cover image Selected Poems of Calvin C. Hernton

Selected Poems of Calvin C. Hernton

Calvin C. Hernton, edited by David Grundy and Lauri Scheyer. Wesleyan Univ, $24.95 (256p) ISBN 978-0-8195-0036-6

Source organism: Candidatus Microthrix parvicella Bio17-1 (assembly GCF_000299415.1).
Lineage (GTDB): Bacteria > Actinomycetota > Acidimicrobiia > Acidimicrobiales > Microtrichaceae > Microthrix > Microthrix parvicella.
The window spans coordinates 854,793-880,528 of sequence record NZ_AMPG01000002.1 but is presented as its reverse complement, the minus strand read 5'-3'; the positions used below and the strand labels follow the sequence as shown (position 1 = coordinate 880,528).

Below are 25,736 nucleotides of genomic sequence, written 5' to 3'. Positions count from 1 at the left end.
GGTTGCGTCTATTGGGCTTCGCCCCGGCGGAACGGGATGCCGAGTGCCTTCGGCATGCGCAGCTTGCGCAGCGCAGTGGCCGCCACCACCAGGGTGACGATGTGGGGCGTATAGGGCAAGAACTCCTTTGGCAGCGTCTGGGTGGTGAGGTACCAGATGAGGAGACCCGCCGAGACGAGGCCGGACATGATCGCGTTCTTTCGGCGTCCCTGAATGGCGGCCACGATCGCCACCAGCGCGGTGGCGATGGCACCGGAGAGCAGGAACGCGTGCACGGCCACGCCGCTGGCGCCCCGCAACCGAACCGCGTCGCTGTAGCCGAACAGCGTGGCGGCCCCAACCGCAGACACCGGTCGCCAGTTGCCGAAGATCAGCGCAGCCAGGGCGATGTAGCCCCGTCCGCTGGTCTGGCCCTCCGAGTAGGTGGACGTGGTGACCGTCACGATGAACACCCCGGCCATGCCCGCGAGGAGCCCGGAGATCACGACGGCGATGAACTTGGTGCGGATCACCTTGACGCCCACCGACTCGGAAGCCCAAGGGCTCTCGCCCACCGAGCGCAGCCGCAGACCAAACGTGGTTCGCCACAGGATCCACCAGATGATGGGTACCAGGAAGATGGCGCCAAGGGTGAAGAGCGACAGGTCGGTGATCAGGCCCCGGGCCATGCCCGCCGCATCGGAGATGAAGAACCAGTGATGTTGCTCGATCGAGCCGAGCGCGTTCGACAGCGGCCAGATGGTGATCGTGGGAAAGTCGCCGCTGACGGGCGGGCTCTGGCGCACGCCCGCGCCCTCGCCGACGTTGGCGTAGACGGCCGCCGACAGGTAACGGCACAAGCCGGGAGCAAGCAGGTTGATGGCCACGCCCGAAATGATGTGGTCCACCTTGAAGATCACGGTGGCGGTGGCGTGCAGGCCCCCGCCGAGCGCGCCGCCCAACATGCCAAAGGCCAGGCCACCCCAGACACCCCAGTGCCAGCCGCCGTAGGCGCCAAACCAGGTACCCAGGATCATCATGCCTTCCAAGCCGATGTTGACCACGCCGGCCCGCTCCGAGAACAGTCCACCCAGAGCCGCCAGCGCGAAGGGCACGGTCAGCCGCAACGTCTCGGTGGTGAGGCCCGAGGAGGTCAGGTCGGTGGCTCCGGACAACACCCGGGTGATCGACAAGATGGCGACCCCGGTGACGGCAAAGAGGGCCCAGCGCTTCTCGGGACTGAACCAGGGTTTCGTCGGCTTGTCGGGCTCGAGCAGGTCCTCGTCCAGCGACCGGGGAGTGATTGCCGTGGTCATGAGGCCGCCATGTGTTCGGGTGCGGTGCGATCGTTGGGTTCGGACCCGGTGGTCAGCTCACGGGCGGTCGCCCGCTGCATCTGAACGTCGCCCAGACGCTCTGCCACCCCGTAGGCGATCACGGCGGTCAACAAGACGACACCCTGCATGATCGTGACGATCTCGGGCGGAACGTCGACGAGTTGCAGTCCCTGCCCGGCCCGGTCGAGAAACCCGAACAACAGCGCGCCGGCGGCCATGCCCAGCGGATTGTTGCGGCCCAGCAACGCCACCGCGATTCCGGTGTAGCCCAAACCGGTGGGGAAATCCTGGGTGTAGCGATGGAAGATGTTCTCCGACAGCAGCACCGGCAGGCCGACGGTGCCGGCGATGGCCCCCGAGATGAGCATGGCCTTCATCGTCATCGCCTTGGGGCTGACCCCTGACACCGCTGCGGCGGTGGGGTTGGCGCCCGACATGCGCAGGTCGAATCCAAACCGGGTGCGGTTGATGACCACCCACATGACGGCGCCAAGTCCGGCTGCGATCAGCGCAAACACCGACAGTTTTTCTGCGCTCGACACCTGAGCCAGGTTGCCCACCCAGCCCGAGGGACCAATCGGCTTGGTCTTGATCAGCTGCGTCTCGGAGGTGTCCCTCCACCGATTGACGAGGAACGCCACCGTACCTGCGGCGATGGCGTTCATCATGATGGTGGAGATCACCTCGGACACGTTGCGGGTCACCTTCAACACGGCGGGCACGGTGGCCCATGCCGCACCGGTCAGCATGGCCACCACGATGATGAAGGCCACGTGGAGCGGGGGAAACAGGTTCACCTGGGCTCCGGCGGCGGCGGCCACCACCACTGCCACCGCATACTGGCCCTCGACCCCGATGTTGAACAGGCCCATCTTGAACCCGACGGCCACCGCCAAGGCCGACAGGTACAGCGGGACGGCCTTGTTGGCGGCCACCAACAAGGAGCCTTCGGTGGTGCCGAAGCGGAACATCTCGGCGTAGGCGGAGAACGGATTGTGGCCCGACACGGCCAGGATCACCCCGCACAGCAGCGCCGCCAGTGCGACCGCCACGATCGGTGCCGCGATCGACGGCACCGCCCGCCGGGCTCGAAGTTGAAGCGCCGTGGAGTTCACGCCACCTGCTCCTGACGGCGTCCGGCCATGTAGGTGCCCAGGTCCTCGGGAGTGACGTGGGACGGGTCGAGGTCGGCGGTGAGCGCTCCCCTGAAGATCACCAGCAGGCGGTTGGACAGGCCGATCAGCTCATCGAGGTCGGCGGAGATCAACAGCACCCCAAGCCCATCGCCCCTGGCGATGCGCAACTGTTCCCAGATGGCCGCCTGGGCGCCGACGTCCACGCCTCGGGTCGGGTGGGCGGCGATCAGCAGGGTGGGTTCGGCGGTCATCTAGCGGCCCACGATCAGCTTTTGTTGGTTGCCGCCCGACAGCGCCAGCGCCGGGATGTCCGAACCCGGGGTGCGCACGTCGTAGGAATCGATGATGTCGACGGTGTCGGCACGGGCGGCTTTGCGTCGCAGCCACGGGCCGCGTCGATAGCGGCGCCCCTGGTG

Cofounder of the Umbra Poets Workshop and a member of the Black Arts Movement, Hernton (1932–2001) was a pioneer in the field of Black studies who placed his contributions and identity as a poet above his other accomplishments. The lively anecdotes in Ishmael Reed’s foreword to this comprehensive and immersive retrospective bring to life Hernton’s character: a charismatic genius with a penchant for drama who accepted wild dares, got into altercations with Norman Mailer, and suffered the effects of systemic racism. Reed notes that “In poetry, Calvin Hernton dared to go where others were scared to go,” as is evident in “The Distant Drum”: “I am not a metaphor or symbol./ This you hear is not the wind in the trees./ Nor a cat being maimed in the street./ I am being maimed in the street.” The short, often anthologized poem memorably ends: “I am a poet./ It is my fist you hear beating/ Against your ear.” In “Southern Laughter,” Hernton writes of “Laughter from the throats/ Of folks/ Who know nothing/ But pain and misery,” and describes a scene of widespread “fear and race hatred.” This necessary volume contextualizes and celebrates a complicated and visionary poet’s work. (Aug.)